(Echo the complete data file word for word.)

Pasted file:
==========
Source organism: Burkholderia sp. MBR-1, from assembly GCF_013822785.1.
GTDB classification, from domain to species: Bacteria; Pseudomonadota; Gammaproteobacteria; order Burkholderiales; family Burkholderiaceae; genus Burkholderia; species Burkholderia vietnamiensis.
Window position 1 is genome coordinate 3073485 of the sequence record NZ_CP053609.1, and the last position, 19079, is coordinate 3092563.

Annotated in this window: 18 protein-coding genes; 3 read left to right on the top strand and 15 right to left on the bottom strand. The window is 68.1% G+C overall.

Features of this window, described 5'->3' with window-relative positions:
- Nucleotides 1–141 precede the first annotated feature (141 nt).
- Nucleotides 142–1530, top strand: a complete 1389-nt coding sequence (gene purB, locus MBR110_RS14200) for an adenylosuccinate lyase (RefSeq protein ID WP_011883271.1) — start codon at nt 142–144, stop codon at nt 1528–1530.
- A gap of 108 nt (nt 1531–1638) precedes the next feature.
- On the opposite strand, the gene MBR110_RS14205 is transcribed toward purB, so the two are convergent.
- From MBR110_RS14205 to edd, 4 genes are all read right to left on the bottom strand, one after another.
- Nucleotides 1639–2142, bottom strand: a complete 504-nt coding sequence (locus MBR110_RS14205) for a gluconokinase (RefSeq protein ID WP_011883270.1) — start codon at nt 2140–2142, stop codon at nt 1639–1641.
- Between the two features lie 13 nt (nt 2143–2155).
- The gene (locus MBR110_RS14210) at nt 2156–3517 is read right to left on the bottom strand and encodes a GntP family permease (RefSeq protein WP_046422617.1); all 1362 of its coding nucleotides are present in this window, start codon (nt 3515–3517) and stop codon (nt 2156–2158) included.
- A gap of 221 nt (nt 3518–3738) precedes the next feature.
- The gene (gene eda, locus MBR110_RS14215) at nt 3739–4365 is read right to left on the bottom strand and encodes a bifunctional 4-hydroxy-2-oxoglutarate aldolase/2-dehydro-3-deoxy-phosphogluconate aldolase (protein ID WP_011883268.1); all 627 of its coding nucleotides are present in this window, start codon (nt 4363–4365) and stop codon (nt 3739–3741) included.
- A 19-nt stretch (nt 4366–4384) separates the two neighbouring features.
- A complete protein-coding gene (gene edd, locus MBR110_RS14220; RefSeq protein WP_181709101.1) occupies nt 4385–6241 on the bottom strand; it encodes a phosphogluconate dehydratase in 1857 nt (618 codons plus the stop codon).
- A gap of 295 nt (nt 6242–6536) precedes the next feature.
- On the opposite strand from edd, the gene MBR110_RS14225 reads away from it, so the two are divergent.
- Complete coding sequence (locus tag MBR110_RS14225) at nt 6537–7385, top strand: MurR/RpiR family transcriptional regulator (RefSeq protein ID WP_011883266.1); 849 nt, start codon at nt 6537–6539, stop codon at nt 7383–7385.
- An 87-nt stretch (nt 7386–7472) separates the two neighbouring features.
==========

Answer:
Source organism: Burkholderia sp. MBR-1, from assembly GCF_013822785.1.
GTDB classification, from domain to species: Bacteria; Pseudomonadota; Gammaproteobacteria; order Burkholderiales; family Burkholderiaceae; genus Burkholderia; species Burkholderia vietnamiensis.
Window position 1 is genome coordinate 3073485 of the sequence record NZ_CP053609.1, and the last position, 19079, is coordinate 3092563.

Annotated in this window: 18 protein-coding genes; 3 read left to right on the top strand and 15 right to left on the bottom strand. The window is 68.1% G+C overall.

Features of this window, described 5'->3' with window-relative positions:
- Nucleotides 1–141 precede the first annotated feature (141 nt).
- Nucleotides 142–1530, top strand: a complete 1389-nt coding sequence (gene purB, locus MBR110_RS14200) for an adenylosuccinate lyase (RefSeq protein ID WP_011883271.1) — start codon at nt 142–144, stop codon at nt 1528–1530.
- A gap of 108 nt (nt 1531–1638) precedes the next feature.
- On the opposite strand, the gene MBR110_RS14205 is transcribed toward purB, so the two are convergent.
- From MBR110_RS14205 to edd, 4 genes are all read right to left on the bottom strand, one after another.
- Nucleotides 1639–2142, bottom strand: a complete 504-nt coding sequence (locus MBR110_RS14205) for a gluconokinase (RefSeq protein ID WP_011883270.1) — start codon at nt 2140–2142, stop codon at nt 1639–1641.
- Between the two features lie 13 nt (nt 2143–2155).
- The gene (locus MBR110_RS14210) at nt 2156–3517 is read right to left on the bottom strand and encodes a GntP family permease (RefSeq protein WP_046422617.1); all 1362 of its coding nucleotides are present in this window, start codon (nt 3515–3517) and stop codon (nt 2156–2158) included.
- A gap of 221 nt (nt 3518–3738) precedes the next feature.
- The gene (gene eda, locus MBR110_RS14215) at nt 3739–4365 is read right to left on the bottom strand and encodes a bifunctional 4-hydroxy-2-oxoglutarate aldolase/2-dehydro-3-deoxy-phosphogluconate aldolase (protein ID WP_011883268.1); all 627 of its coding nucleotides are present in this window, start codon (nt 4363–4365) and stop codon (nt 3739–3741) included.
- A 19-nt stretch (nt 4366–4384) separates the two neighbouring features.
- A complete protein-coding gene (gene edd, locus MBR110_RS14220; RefSeq protein WP_181709101.1) occupies nt 4385–6241 on the bottom strand; it encodes a phosphogluconate dehydratase in 1857 nt (618 codons plus the stop codon).
- A gap of 295 nt (nt 6242–6536) precedes the next feature.
- On the opposite strand from edd, the gene MBR110_RS14225 reads away from it, so the two are divergent.
- Complete coding sequence (locus tag MBR110_RS14225) at nt 6537–7385, top strand: MurR/RpiR family transcriptional regulator (RefSeq protein ID WP_011883266.1); 849 nt, start codon at nt 6537–6539, stop codon at nt 7383–7385.
- An 87-nt stretch (nt 7386–7472) separates the two neighbouring features.